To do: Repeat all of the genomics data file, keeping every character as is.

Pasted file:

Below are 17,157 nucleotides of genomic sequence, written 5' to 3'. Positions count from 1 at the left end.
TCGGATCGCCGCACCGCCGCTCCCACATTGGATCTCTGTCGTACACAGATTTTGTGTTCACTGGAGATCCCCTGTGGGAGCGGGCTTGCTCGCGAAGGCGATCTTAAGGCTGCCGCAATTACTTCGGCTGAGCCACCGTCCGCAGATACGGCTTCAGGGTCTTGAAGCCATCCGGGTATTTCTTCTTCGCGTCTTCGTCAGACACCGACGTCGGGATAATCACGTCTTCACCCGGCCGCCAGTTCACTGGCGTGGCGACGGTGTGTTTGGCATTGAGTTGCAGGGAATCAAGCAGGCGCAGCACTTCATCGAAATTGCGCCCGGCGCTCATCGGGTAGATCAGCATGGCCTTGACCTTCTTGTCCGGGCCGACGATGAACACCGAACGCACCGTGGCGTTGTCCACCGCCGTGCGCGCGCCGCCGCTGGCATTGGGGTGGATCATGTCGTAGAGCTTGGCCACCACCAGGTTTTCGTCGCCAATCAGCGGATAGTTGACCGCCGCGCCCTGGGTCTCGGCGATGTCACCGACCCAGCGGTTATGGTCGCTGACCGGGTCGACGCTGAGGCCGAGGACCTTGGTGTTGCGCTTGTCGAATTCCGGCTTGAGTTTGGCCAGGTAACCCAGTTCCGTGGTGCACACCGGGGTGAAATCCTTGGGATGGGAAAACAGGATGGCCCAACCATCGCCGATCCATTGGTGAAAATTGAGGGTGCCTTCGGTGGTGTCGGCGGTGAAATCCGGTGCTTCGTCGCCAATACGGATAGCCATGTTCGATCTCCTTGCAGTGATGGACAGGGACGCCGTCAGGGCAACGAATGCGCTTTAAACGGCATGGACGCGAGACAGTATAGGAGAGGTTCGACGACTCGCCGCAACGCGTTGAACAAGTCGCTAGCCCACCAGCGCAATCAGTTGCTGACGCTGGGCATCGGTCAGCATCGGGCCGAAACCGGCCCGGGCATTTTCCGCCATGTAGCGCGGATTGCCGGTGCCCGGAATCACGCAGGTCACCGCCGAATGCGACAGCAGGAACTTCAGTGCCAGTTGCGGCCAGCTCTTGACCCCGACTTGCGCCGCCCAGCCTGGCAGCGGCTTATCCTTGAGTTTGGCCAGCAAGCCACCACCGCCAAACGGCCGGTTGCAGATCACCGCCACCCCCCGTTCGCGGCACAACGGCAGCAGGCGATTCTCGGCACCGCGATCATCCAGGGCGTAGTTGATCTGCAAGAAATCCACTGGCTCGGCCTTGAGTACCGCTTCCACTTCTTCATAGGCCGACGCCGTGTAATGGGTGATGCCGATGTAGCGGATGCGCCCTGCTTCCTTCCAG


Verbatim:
Below are 17,157 nucleotides of genomic sequence, written 5' to 3'. Positions count from 1 at the left end.
TCGGATCGCCGCACCGCCGCTCCCACATTGGATCTCTGTCGTACACAGATTTTGTGTTCACTGGAGATCCCCTGTGGGAGCGGGCTTGCTCGCGAAGGCGATCTTAAGGCTGCCGCAATTACTTCGGCTGAGCCACCGTCCGCAGATACGGCTTCAGGGTCTTGAAGCCATCCGGGTATTTCTTCTTCGCGTCTTCGTCAGACACCGACGTCGGGATAATCACGTCTTCACCCGGCCGCCAGTTCACTGGCGTGGCGACGGTGTGTTTGGCATTGAGTTGCAGGGAATCAAGCAGGCGCAGCACTTCATCGAAATTGCGCCCGGCGCTCATCGGGTAGATCAGCATGGCCTTGACCTTCTTGTCCGGGCCGACGATGAACACCGAACGCACCGTGGCGTTGTCCACCGCCGTGCGCGCGCCGCCGCTGGCATTGGGGTGGATCATGTCGTAGAGCTTGGCCACCACCAGGTTTTCGTCGCCAATCAGCGGATAGTTGACCGCCGCGCCCTGGGTCTCGGCGATGTCACCGACCCAGCGGTTATGGTCGCTGACCGGGTCGACGCTGAGGCCGAGGACCTTGGTGTTGCGCTTGTCGAATTCCGGCTTGAGTTTGGCCAGGTAACCCAGTTCCGTGGTGCACACCGGGGTGAAATCCTTGGGATGGGAAAACAGGATGGCCCAACCATCGCCGATCCATTGGTGAAAATTGAGGGTGCCTTCGGTGGTGTCGGCGGTGAAATCCGGTGCTTCGTCGCCAATACGGATAGCCATGTTCGATCTCCTTGCAGTGATGGACAGGGACGCCGTCAGGGCAACGAATGCGCTTTAAACGGCATGGACGCGAGACAGTATAGGAGAGGTTCGACGACTCGCCGCAACGCGTTGAACAAGTCGCTAGCCCACCAGCGCAATCAGTTGCTGACGCTGGGCATCGGTCAGCATCGGGCCGAAACCGGCCCGGGCATTTTCCGCCATGTAGCGCGGATTGCCGGTGCCCGGAATCACGCAGGTCACCGCCGAATGCGACAGCAGGAACTTCAGTGCCAGTTGCGGCCAGCTCTTGACCCCGACTTGCGCCGCCCAGCCTGGCAGCGGCTTATCCTTGAGTTTGGCCAGCAAGCCACCACCGCCAAACGGCCGGTTGCAGATCACCGCCACCCCCCGTTCGCGGCACAACGGCAGCAGGCGATTCTCGGCACCGCGATCATCCAGGGCGTAGTTGATCTGCAAGAAATCCACTGGCTCGGCCTTGAGTACCGCTTCCACTTCTTCATAGGCCGACGCCGTGTAATGGGTGATGCCGATGTAGCGGATGCGCCCTGCTTCCTTCCAG